Reassure children in times of fear

Published 9:34 pm Tuesday, August 7, 2018

By Nathan Rice

Melissa and her brother were playing to my left as we waited for the first streak of light across the night sky. I knew the loud sounds of fireworks scared her in the past, but she was growing older and was determined to enjoy the beauty of the show.

I stood with the crowd as the show started with the first explosion of light followed by a familiar boom. Melissa sprinted full speed towards me, slammed into my side and threw her arms around me. The first boom started the show and reignited her fear of the loud sounds.

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I comforted her, and we began talking about the different lights and colors that spread out before us. Her grip lessened, but the sounds intensified as the show continued. This caused her to once again hold on tight as she said, “It sounds like the buildings are going to collapse.” I assured her that the buildings were fine, and that it was only the sounds of the fireworks echoing off the buildings.

Eventually, she sat on the grass, keeping a grip on my leg. Her grip became looser and tighter based on the volume of the fireworks creating a unique 4D experience for me. The show came to an end, and she cheered with the rest of the crowd while declaring they were the best fireworks she had ever seen.

The loud boom of fireworks is just one of the many things that can scare children. They live in a big, scary world, and they are still learning the basics.

When children are afraid, we must be careful to never belittle them or dismiss their fears. Sometimes our desire to teach them how to face and conquer certain fears can lead us to say things in a gruff tone that aren’t helpful, such as, “You’re too old to be afraid of this,” or “Stop being such a scaredy-cat.”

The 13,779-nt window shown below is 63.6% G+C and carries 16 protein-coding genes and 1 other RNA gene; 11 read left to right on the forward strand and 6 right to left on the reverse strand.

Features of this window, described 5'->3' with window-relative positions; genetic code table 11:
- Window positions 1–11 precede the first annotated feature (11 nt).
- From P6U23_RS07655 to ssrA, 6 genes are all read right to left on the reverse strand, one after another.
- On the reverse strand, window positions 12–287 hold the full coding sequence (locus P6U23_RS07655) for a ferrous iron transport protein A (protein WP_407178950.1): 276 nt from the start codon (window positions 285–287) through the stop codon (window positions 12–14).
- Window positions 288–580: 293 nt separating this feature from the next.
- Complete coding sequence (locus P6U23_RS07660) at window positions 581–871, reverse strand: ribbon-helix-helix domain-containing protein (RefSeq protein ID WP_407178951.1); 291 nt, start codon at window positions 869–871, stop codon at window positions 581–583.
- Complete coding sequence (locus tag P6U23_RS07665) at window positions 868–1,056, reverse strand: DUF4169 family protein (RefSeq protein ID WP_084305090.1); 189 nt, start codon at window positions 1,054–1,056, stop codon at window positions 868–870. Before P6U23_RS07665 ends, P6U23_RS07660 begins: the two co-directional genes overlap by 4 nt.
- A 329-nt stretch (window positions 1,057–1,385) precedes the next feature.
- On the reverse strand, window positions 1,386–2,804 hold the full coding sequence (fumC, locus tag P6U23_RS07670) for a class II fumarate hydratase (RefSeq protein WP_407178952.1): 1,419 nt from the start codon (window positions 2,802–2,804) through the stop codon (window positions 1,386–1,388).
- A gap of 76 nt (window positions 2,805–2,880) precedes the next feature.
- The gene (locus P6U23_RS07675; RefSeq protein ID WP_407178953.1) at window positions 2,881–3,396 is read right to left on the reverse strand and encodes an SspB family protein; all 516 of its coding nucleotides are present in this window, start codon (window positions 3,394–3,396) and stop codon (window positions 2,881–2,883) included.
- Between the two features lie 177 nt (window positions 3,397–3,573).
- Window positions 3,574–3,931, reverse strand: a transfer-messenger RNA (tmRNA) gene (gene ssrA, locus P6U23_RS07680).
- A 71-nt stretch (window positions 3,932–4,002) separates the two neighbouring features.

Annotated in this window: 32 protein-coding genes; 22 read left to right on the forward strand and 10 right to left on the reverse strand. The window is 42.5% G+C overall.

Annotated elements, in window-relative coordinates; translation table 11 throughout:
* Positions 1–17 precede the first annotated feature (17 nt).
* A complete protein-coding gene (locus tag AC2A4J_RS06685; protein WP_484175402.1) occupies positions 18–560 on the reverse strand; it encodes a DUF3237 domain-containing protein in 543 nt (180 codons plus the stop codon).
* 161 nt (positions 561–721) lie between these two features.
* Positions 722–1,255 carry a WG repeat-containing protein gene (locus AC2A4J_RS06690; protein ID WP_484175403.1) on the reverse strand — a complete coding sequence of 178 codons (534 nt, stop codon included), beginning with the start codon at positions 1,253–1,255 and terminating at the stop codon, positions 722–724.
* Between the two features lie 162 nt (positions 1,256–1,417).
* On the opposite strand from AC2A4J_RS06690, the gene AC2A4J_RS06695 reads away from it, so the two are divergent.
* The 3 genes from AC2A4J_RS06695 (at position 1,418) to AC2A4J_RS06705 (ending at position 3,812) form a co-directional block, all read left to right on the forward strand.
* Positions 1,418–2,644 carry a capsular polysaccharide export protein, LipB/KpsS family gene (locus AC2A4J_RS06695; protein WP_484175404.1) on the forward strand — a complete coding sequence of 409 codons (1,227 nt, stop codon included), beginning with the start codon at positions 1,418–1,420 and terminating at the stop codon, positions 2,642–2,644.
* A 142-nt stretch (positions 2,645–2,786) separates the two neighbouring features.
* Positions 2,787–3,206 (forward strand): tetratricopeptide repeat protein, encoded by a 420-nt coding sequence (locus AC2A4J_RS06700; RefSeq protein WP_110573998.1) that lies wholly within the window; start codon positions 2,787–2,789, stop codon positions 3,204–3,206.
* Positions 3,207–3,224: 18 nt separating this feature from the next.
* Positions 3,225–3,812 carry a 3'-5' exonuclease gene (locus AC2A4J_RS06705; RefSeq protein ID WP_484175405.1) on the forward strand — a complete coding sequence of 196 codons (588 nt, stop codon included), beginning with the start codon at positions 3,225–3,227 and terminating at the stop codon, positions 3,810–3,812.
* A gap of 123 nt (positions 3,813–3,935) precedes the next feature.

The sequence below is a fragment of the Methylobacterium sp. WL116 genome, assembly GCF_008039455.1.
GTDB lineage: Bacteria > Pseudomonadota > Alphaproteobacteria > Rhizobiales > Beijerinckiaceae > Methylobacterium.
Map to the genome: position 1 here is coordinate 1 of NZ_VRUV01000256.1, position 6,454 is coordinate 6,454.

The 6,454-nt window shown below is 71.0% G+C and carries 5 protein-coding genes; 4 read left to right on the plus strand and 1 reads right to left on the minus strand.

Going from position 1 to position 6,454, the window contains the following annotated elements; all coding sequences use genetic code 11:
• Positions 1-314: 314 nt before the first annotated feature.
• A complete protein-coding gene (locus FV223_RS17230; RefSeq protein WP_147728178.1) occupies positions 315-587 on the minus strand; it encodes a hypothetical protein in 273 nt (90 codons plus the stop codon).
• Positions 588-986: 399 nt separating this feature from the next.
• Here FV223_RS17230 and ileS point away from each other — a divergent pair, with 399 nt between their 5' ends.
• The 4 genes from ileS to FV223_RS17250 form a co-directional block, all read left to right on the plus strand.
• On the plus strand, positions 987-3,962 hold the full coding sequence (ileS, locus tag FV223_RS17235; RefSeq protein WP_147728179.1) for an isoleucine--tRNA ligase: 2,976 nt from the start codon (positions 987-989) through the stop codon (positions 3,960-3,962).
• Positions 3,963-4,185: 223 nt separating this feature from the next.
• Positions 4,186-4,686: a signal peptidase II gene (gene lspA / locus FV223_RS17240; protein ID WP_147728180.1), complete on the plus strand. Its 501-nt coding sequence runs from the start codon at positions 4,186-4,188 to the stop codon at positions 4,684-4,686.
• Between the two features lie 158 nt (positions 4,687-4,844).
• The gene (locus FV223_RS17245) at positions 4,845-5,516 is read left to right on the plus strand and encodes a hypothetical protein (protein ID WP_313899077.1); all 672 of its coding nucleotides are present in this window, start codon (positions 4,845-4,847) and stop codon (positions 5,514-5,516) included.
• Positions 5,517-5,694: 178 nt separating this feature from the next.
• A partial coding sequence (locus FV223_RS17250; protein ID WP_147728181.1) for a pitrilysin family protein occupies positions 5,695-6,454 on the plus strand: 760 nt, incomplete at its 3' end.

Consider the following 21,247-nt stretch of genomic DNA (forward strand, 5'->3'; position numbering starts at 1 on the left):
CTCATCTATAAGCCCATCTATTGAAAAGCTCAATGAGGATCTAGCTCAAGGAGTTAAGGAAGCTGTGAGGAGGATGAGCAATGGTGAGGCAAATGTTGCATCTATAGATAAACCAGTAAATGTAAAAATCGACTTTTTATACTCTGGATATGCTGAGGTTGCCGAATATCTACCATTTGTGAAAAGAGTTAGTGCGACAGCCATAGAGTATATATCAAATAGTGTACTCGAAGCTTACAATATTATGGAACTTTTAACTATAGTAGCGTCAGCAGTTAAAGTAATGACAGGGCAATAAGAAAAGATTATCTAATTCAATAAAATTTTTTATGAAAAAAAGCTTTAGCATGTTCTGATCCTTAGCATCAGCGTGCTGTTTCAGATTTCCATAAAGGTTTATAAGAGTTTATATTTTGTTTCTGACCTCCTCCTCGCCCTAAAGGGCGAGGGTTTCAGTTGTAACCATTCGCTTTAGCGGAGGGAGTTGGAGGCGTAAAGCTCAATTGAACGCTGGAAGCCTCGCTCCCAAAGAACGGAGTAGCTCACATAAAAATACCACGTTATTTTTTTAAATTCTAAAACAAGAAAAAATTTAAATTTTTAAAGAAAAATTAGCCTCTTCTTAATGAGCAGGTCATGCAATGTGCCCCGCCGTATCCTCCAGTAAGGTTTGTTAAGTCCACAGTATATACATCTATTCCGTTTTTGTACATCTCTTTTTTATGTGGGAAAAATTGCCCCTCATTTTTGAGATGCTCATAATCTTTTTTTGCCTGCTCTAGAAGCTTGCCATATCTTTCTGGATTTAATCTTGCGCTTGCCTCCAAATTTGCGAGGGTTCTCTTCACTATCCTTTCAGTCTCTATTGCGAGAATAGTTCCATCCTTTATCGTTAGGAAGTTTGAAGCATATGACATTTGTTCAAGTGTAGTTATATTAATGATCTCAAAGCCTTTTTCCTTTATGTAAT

The fear is real to them, no matter how strange or silly it may seem to us. It’s good to help them work through certain fears at the right time, but it’s never good for them to feel degraded because they are frightened.

Reassurance can go a long way when a child is afraid. A gentle reminder that I knew it was loud, but it was just noise from the fireworks, helped Melissa feel a little more at ease when the show first started. When the volume increased as the show continued, I was able to tell her that the buildings were not going to fall down. “These buildings have been here for a long time, and they have fireworks here often,” I told her. “I’ve watched fireworks here for many, many years and the buildings never move.” This assurance allowed her to turn her mind from falling buildings to a beautiful light display in the sky.

What children often need the most when they are afraid is simply for us to be there. Let them know that you are there and allow them to hold on tight. I didn’t make the fireworks quieter. Nor did I hold the buildings up. I just let her hold on tight.

There are times children will be afraid, and it’s our job to help them through those times. Let’s try to understand them instead of dismissing their fears. Reassure them the best you can and let them hold on tight as long as they need.

Nathan Rice is a Hampton Roads native and can be reached at